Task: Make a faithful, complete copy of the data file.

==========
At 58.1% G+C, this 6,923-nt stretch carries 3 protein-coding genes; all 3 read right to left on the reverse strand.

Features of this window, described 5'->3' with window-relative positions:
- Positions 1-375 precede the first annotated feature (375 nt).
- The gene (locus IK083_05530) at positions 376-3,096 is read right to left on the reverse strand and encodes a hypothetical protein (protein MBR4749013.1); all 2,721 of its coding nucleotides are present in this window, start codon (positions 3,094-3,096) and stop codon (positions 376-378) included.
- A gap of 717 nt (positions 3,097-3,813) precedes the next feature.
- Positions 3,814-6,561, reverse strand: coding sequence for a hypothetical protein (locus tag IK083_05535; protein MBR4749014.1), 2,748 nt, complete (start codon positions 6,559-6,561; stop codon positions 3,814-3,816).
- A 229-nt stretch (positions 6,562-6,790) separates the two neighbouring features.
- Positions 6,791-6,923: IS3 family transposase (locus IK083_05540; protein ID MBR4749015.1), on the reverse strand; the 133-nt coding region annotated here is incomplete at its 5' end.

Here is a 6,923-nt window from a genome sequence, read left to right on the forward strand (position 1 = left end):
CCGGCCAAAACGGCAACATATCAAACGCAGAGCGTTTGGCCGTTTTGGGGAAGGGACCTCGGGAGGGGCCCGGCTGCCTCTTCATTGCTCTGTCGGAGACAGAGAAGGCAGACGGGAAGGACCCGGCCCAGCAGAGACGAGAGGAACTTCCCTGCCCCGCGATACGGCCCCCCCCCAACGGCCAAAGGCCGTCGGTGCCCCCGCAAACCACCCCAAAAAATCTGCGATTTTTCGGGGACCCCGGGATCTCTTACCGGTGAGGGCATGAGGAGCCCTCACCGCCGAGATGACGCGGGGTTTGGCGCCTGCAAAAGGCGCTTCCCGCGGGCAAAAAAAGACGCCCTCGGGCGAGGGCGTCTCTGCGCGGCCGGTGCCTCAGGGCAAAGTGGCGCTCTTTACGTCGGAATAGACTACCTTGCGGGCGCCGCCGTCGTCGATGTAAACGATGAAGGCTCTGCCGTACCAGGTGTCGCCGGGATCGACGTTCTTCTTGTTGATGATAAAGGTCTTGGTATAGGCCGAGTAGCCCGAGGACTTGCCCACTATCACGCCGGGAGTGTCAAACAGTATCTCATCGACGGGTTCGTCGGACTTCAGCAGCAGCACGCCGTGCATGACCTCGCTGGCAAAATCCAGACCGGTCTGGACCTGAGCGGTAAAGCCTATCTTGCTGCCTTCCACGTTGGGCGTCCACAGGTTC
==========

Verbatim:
At 58.1% G+C, this 6,923-nt stretch carries 3 protein-coding genes; all 3 read right to left on the reverse strand.

Features of this window, described 5'->3' with window-relative positions:
- Positions 1-375 precede the first annotated feature (375 nt).
- The gene (locus IK083_05530) at positions 376-3,096 is read right to left on the reverse strand and encodes a hypothetical protein (protein MBR4749013.1); all 2,721 of its coding nucleotides are present in this window, start codon (positions 3,094-3,096) and stop codon (positions 376-378) included.
- A gap of 717 nt (positions 3,097-3,813) precedes the next feature.
- Positions 3,814-6,561, reverse strand: coding sequence for a hypothetical protein (locus tag IK083_05535; protein MBR4749014.1), 2,748 nt, complete (start codon positions 6,559-6,561; stop codon positions 3,814-3,816).
- A 229-nt stretch (positions 6,562-6,790) separates the two neighbouring features.
- Positions 6,791-6,923: IS3 family transposase (locus IK083_05540; protein ID MBR4749015.1), on the reverse strand; the 133-nt coding region annotated here is incomplete at its 5' end.

Here is a 6,923-nt window from a genome sequence, read left to right on the forward strand (position 1 = left end):
CCGGCCAAAACGGCAACATATCAAACGCAGAGCGTTTGGCCGTTTTGGGGAAGGGACCTCGGGAGGGGCCCGGCTGCCTCTTCATTGCTCTGTCGGAGACAGAGAAGGCAGACGGGAAGGACCCGGCCCAGCAGAGACGAGAGGAACTTCCCTGCCCCGCGATACGGCCCCCCCCCAACGGCCAAAGGCCGTCGGTGCCCCCGCAAACCACCCCAAAAAATCTGCGATTTTTCGGGGACCCCGGGATCTCTTACCGGTGAGGGCATGAGGAGCCCTCACCGCCGAGATGACGCGGGGTTTGGCGCCTGCAAAAGGCGCTTCCCGCGGGCAAAAAAAGACGCCCTCGGGCGAGGGCGTCTCTGCGCGGCCGGTGCCTCAGGGCAAAGTGGCGCTCTTTACGTCGGAATAGACTACCTTGCGGGCGCCGCCGTCGTCGATGTAAACGATGAAGGCTCTGCCGTACCAGGTGTCGCCGGGATCGACGTTCTTCTTGTTGATGATAAAGGTCTTGGTATAGGCCGAGTAGCCCGAGGACTTGCCCACTATCACGCCGGGAGTGTCAAACAGTATCTCATCGACGGGTTCGTCGGACTTCAGCAGCAGCACGCCGTGCATGACCTCGCTGGCAAAATCCAGACCGGTCTGGACCTGAGCGGTAAAGCCTATCTTGCTGCCTTCCACGTTGGGCGTCCACAGGTTC